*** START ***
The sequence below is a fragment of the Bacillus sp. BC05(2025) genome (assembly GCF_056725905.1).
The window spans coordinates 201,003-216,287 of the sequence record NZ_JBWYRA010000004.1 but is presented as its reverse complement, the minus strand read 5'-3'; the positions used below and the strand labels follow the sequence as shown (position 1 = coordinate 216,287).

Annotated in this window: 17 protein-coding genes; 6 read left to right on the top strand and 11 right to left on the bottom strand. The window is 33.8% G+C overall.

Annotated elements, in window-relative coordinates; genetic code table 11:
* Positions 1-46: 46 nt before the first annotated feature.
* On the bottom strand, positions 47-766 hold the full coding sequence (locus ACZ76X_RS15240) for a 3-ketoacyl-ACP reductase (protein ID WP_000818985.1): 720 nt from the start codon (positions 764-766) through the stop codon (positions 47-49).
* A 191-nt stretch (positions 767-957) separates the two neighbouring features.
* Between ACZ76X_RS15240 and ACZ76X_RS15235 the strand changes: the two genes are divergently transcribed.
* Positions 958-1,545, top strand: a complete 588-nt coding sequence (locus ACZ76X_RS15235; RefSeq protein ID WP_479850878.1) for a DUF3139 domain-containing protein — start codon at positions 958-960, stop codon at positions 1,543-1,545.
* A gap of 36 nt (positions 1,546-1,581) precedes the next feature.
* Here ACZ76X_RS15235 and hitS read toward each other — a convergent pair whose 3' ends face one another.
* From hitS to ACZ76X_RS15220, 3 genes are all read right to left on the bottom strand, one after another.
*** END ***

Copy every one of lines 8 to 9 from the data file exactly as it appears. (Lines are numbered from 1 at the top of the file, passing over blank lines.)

* Between ACZ76X_RS15240 and ACZ76X_RS15235 the strand changes: the two genes are divergently transcribed.
* Positions 958-1,545, top strand: a complete 588-nt coding sequence (locus ACZ76X_RS15235; RefSeq protein ID WP_479850878.1) for a DUF3139 domain-containing protein — start codon at positions 958-960, stop codon at positions 1,543-1,545.